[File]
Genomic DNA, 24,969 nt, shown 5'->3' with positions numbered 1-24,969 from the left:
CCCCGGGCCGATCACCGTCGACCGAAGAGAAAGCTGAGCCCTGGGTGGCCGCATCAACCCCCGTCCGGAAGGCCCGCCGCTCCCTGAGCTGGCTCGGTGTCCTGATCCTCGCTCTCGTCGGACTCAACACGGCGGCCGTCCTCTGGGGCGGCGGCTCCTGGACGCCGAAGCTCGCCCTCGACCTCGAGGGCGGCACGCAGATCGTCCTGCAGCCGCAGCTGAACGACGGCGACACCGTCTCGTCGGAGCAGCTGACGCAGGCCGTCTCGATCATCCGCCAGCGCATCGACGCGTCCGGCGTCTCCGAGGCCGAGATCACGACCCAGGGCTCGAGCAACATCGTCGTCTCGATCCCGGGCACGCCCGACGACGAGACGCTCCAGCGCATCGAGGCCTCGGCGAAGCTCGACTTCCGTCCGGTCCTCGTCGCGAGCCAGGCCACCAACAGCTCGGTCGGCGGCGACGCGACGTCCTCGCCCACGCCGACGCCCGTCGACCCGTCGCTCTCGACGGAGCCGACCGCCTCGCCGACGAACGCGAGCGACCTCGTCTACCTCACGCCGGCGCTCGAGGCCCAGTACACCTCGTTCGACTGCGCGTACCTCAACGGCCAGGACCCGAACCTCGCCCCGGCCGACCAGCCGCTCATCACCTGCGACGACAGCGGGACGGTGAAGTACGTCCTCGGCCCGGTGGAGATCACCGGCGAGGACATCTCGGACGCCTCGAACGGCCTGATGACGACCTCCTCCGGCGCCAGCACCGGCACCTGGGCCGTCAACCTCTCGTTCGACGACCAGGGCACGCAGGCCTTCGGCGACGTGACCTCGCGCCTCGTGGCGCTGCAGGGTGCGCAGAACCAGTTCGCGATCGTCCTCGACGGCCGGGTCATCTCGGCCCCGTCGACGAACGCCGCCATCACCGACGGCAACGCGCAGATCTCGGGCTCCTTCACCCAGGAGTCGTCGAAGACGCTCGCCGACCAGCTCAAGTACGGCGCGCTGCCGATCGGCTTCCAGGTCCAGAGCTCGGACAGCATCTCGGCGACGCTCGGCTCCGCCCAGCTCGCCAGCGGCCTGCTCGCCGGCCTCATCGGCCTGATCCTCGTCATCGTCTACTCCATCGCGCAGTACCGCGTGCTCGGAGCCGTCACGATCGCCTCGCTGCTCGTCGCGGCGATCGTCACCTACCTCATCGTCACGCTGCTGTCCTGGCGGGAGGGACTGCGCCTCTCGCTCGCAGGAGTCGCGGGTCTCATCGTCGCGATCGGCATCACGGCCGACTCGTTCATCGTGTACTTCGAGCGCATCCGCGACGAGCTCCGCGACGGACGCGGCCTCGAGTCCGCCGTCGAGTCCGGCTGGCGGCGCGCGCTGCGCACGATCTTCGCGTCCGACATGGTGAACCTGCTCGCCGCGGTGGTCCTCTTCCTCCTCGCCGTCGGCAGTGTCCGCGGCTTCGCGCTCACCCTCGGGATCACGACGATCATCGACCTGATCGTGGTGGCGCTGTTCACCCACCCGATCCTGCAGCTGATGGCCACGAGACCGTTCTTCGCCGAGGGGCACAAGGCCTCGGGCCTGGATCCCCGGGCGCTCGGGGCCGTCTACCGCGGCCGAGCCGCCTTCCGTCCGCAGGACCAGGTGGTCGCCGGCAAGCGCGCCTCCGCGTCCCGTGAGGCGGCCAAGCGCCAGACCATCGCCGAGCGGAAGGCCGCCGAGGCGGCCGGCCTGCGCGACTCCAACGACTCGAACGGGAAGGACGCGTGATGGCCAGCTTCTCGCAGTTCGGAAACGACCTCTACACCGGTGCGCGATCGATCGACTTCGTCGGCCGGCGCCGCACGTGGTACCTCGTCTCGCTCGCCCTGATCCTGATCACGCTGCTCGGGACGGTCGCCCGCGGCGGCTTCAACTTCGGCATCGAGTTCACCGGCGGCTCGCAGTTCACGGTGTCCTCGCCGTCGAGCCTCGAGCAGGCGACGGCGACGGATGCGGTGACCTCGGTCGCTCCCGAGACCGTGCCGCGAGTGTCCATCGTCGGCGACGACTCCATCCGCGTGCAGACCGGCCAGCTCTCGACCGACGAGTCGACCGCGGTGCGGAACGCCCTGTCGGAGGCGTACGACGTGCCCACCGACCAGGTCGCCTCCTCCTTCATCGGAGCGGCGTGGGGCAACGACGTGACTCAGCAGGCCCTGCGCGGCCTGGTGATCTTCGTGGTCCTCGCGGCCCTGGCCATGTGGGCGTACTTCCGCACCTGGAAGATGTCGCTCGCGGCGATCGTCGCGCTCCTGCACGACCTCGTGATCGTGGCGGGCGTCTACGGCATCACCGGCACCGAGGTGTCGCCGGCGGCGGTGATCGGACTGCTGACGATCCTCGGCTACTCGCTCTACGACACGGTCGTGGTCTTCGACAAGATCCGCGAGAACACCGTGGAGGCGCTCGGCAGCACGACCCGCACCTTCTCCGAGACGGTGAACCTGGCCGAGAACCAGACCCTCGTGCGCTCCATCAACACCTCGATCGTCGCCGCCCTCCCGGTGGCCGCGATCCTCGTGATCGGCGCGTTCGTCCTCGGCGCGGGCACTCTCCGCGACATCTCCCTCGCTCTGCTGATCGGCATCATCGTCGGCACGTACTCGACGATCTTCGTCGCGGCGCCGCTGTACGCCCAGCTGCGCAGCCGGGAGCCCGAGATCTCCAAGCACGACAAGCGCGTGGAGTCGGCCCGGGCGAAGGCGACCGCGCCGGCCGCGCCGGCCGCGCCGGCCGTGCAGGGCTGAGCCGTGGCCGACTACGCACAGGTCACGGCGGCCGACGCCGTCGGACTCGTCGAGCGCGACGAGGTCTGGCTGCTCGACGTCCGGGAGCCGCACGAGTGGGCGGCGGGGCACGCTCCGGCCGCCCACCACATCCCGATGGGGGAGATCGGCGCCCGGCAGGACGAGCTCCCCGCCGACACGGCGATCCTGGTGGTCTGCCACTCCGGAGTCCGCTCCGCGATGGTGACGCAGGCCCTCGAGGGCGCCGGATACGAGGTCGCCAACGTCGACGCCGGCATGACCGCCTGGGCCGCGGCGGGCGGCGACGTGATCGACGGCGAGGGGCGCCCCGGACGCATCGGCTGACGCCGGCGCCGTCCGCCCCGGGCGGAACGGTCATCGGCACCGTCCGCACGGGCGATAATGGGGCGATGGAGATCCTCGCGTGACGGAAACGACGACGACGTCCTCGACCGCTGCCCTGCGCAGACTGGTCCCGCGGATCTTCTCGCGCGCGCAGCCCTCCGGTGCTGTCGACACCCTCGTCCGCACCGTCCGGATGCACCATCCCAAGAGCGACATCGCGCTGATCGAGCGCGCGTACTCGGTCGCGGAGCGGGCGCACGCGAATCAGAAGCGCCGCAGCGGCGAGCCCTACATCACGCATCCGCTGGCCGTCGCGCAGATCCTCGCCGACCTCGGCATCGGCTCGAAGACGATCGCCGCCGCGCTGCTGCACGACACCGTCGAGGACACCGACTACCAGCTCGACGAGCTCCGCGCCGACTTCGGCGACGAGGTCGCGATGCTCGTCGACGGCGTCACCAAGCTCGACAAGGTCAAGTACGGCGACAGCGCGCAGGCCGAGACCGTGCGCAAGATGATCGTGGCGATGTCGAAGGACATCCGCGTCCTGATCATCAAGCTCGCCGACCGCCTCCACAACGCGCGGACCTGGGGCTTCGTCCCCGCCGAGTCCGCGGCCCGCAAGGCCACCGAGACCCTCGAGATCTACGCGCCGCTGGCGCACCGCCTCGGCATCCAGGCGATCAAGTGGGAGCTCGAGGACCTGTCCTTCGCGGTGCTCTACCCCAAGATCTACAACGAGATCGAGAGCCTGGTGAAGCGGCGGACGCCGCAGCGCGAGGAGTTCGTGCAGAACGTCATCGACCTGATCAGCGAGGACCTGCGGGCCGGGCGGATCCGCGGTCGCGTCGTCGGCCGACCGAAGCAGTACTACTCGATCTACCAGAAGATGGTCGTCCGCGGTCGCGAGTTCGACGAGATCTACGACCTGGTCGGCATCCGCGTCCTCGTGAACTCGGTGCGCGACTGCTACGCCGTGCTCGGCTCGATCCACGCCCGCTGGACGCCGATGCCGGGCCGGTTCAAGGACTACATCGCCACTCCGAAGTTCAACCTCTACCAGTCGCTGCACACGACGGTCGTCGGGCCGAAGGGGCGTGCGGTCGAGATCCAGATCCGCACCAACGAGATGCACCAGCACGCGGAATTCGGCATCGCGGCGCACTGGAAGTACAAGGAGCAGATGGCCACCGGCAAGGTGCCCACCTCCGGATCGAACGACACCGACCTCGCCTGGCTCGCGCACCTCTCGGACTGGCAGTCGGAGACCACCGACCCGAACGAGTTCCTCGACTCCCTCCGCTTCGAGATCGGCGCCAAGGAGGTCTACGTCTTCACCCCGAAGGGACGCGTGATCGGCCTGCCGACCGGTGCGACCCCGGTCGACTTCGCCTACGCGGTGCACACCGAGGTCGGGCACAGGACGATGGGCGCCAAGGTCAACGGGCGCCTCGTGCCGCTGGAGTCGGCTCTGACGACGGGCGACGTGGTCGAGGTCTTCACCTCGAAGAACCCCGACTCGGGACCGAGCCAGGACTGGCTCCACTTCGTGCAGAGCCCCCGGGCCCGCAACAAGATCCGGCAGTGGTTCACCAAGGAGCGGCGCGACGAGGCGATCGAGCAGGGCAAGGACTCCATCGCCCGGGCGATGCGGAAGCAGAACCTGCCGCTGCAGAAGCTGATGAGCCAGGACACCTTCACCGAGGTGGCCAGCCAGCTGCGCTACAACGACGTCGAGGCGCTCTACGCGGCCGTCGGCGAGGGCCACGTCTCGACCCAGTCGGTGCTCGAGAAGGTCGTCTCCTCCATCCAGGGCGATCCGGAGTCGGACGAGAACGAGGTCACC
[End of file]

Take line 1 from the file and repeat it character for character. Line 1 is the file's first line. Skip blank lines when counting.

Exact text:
Genomic DNA, 24,969 nt, shown 5'->3' with positions numbered 1-24,969 from the left: